Woman sitting cross-legged in a meditative pose Woman sitting cross-legged in a meditative pose

Pelvic floor exercises

What are pelvic floor exercises?

Put simply, pelvic floor exercises will fortify the muscles under the uterus (womb), bladder, and bowel (large intestine).

Essentially, you imagine you need to urinate, and instead of releasing it, you hold it in. You are focusing on the muscles that are supporting your vagina, anus and urethra and tighten them during this exercise. You will be feeling a pulling and lifting sensation throughout your pelvic floor. With a little trial and error you will quickly identify the muscles that work this process. Then you need to work on strengthening them.

These exercises are also known as Kegel exercises. They are named after the gynaecologist Dr. Arnold Kegel. They use the same muscles as the ones that stop your urine from flowing. You are targeting these muscles when you are doing your pelvic floor exercises.

How to do pelvic floor exercises

You can discuss pelvic floor exercises with your clinic nurse or GP. Remember you want to start the process and build up the muscle gradually over time just as you would your fitness.

  • Begin by squeezing and holding your pelvic muscles for five seconds. Do this slowly and take your time.

  • Your aim is for 10 repetitions, taking 10 seconds for each, three times a day.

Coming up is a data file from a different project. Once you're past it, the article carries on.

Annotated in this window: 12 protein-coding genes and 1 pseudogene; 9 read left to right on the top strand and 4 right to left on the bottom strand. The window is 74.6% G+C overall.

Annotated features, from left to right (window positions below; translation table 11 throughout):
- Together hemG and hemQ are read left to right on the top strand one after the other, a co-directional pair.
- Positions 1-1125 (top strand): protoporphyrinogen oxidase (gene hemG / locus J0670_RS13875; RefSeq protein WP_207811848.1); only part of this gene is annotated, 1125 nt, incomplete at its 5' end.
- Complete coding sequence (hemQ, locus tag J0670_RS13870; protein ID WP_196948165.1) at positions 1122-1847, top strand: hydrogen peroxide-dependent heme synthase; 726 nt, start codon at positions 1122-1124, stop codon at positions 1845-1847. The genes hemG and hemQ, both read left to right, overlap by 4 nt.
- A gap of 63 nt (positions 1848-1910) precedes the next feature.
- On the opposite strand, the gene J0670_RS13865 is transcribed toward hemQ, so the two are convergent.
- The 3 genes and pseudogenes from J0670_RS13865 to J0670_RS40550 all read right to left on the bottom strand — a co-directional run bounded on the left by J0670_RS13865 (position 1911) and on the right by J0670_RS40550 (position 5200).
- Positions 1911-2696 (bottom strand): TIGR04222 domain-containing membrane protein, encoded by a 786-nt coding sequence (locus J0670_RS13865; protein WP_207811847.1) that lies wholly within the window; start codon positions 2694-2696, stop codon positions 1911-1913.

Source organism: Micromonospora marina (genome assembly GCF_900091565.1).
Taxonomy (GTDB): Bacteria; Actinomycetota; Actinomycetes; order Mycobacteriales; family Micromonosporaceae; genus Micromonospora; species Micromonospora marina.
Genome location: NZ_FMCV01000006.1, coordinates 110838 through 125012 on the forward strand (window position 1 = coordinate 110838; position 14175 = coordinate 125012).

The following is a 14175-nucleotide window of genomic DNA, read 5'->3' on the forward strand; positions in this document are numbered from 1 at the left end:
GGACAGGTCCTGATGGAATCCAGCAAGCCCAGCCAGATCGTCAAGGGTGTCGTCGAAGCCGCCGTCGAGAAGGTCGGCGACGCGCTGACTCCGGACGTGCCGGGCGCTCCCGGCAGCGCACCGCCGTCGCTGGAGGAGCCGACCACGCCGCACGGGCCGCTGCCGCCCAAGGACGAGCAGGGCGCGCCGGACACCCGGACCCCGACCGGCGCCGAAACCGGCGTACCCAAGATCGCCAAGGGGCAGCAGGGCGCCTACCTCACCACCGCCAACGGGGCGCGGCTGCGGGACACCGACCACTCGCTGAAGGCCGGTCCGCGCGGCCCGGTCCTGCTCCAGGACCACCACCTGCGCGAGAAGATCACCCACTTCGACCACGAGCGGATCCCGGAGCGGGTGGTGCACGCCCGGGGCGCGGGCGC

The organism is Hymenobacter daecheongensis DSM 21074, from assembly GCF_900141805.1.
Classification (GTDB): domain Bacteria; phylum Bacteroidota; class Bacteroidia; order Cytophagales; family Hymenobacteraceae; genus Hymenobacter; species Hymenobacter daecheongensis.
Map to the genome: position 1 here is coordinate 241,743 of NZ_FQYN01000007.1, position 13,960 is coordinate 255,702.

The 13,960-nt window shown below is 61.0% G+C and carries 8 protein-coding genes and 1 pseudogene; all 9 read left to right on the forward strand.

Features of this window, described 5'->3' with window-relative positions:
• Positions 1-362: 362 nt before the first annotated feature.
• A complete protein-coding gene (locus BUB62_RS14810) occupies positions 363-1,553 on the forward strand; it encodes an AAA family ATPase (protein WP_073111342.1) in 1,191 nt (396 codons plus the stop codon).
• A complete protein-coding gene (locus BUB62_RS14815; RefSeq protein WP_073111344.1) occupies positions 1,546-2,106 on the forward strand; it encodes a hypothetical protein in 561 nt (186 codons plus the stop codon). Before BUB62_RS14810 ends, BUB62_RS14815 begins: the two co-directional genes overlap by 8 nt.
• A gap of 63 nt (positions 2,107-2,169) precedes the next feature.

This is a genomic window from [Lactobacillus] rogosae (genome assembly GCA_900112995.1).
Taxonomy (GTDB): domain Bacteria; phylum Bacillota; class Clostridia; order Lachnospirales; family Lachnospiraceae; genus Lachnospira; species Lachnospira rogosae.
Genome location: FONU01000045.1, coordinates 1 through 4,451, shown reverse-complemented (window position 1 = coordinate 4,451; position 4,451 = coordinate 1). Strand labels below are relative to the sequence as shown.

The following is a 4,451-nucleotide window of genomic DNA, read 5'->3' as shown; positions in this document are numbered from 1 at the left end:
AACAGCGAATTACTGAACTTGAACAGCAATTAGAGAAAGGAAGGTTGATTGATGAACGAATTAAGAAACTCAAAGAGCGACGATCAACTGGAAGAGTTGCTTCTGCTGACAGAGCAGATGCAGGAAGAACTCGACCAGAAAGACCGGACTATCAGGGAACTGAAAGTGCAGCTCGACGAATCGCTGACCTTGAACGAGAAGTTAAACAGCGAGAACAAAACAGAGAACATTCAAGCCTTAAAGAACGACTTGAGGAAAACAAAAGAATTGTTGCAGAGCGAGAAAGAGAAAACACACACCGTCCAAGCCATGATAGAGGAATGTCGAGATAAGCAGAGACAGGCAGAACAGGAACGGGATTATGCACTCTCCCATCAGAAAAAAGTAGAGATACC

Once you feel you are improving, work on isolating the muscles supporting your urethra, vagina and anus. Working from front to back, gradually tense and then relax each of these muscles in turn.

When to do pelvic floor exercises

The beauty of pelvic floor exercises is that no one knows when you are doing them and this means you can do them whenever you like. It’s good to have a trigger to remind you to do them.

For instance, some people do them whenever the traffic lights turn red during their day. Others do them after their shower and again after lunch. The original creator of Kegel recommended doing them when you first wake up, more when you get out of bed, and five pelvic floor exercises every half hour all day long. You may prefer to build up to that level of activity!

Initially you might prefer to programme a reminder into your phone three times a day to do your exercises. This will help you build up a consistent training programme. The benefit in the long run is the strengthening of your bladder and overall sense of well-being. Remember, any time can be Kegel time.


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